What the Ape Man Can Teach Us About a Common Mental Mistake

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Pithecanthropus is the ape-man. He’s also known as the Java Man and the Peking Man. Latin-loving scientists call him Homo erectus, Homo modjokertenses, Meganthropus palaeojavanicus, Pithecanthropus robustus, and Pithecanthropus dubius.

He is the creation of Dutch physician Eugene Dubois. In the 1890s, Dubois discovered a few bony remains of a primitive-looking human in the gravels of the Solo River basin in Java, Indonesia. With these remains, he constructed Pithecanthropus and claimed he was the Missing Link that completed Darwin’s theory of evolution.

With Pithecanthropus, he thought he would shake God down from the heavens.


Although the popular science crowd was enthusiastic over the findings, some were dubious of Dubois, including G.K. Chesterton, who objected in The Everlasting Man that those few bones were too “few and fragmentary and dubious to fill up the whole of the vast void that lies between man and his bestial ancestors, if they were his ancestors.”

Some might argue that Chesterton was simply too subjectively wedded to the claims of religion to accept the objective findings of science. After all, Dubois, a physician and man of science, engaged in objective research and believed that Pithencanthropus was the Missing Link.         

It’s here one finds a central truth that underlies every troubling, annoying, and dangerous person in the history of mankind:

Objectivity is fool’s gold.

No one is capable of absolute objectivity. Anyone who claims absolute (or near-absolute) objectivity for himself ends up like the exuberant prospector in the movies who, after five years of digging in the hot California sun and going months without a decent meal or shower, confidently presents the local banker with a piece of pyrite.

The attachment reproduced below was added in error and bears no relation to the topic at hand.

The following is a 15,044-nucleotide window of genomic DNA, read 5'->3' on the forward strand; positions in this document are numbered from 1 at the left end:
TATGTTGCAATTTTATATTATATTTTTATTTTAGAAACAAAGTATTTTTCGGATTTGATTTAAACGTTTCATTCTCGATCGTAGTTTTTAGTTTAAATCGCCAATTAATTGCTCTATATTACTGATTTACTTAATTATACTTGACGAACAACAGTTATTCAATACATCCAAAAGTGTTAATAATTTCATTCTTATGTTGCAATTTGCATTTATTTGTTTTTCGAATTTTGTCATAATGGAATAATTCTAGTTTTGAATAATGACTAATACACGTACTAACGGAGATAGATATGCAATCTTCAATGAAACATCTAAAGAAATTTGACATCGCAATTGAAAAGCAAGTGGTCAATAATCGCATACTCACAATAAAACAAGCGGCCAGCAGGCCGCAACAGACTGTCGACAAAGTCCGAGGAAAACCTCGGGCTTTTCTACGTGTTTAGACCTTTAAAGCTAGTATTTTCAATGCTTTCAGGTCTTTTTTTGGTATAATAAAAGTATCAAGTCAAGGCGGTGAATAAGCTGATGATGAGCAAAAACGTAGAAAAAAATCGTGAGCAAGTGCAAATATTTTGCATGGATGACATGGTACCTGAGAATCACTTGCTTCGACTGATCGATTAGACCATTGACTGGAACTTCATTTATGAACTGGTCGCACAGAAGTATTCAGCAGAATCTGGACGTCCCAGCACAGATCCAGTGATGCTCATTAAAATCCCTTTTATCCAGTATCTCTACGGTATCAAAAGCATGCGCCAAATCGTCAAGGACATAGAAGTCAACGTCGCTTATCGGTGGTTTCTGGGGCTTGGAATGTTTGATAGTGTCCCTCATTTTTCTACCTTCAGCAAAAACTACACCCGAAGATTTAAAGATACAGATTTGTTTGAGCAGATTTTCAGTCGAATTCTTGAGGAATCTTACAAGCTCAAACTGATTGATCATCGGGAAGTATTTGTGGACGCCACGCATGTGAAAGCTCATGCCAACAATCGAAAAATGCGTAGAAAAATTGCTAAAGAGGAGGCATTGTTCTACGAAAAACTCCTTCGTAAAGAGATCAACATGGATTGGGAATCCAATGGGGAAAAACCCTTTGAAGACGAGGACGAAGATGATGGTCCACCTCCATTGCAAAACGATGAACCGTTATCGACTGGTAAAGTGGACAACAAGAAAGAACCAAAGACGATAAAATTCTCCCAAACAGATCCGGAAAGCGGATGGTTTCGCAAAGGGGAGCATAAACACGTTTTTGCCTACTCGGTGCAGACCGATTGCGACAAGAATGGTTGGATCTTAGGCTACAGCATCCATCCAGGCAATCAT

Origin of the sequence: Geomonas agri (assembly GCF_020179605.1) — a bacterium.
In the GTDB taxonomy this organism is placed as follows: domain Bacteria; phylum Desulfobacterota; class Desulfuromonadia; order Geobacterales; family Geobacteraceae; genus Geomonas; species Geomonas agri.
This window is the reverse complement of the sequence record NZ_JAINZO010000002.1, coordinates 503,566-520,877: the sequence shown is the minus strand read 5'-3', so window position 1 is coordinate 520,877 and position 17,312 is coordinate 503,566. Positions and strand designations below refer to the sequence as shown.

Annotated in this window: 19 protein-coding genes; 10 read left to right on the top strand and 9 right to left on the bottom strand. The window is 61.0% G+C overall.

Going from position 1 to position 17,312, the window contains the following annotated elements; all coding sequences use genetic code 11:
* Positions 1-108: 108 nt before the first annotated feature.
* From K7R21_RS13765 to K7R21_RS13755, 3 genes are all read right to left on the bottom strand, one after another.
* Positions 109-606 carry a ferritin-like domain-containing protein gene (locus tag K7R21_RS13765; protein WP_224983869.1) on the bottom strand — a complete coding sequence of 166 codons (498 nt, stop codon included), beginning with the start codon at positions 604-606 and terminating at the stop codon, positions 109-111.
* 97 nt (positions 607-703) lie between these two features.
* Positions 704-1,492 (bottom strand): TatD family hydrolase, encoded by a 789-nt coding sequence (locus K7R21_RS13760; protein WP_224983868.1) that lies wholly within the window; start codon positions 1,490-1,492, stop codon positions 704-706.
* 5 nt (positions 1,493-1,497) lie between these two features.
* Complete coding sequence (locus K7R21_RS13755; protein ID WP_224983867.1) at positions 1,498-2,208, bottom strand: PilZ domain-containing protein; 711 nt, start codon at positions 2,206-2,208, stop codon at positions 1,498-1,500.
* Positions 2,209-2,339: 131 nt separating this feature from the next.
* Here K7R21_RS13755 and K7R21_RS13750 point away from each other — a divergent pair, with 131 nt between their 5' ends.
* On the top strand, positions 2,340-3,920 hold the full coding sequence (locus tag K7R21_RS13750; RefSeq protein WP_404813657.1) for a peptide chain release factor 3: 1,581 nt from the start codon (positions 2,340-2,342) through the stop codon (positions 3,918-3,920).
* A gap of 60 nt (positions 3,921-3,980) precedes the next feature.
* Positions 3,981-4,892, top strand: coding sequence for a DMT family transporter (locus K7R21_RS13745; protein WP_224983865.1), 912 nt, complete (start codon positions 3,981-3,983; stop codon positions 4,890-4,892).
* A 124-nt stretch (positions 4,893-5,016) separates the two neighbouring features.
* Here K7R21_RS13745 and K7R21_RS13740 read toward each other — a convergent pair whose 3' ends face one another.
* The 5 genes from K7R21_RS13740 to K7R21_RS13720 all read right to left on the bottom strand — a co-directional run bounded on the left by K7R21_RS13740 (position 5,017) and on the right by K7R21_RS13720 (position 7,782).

Objectivity is the prized fool’s gold of all fanatics. They claim it and hold it against all hope. They don’t realize that solid objectivity, like real gold, is rare and, more importantly, elusive. As a result, they tend to claim it facilely and refuse to be shaken from any convictions formed with it.


Such was the case with Dubois. He panned for bones in the Solo River, found some nuggets, and used his objective scientific training to declare them the Missing Link.

Born in 1858, he came of age at a time when European scientists were eager to show that man evolved from apes by connecting Neanderthal skeletons with Darwin’s theory of evolution. The idea inflamed Dubois’s imagination. A man of immense self-esteem, he abandoned his career and dragged his family off to distant Dutch colonies where for five years he endured jungles, dangerous animals, and malaria in his search for the Holy Grail of Darwinism. He finally found it—in a skullcap, a molar, a femur, and the imaginary man he constructed with them.

When he triumphantly returned to Europe with Pithecanthropus and the solution to human origins on a leash, he grew angry when other scientists questioned his methods and, worse, his conclusions. Some questioned whether the bones were from the same person (the femur, after all, was found ten months after and forty feet away from the skullcap). Some thought the skullcap was a gibbon’s. Many disagreed with the spin he put on the bones.

He relentlessly defended his results. When Europe’s leading scientists didn’t fall into line, he became hypersensitive, paranoid, suspicious, and a little pathological. Frustrated by the academic battles over Pithecanthropus, he hid the ape man’s bones from other researchers for over twenty years. In the end, he was a bitter and lonely man. Pithecanthropus had destroyed his family and friendships.

Pithecanthropus himself was a piece of fool’s gold, but Dubois, wedded to the fool’s gold of his objectivity, never saw it.

As for Chesterton’s objections to Pithecanthropus, they’re more reasonable and, from a personality standpoint, more believable.

Chesterton was brilliant, but he never lost sight of his status as a limited creature. He remained humble. Those who, like Dubois, claim absolute objectivity, hold nothing but pyrite. While those who, like Chesterton, hold a measure of objectivity, all the while keeping a sure eye on their own infallibility and subjectivity, hold a diamond.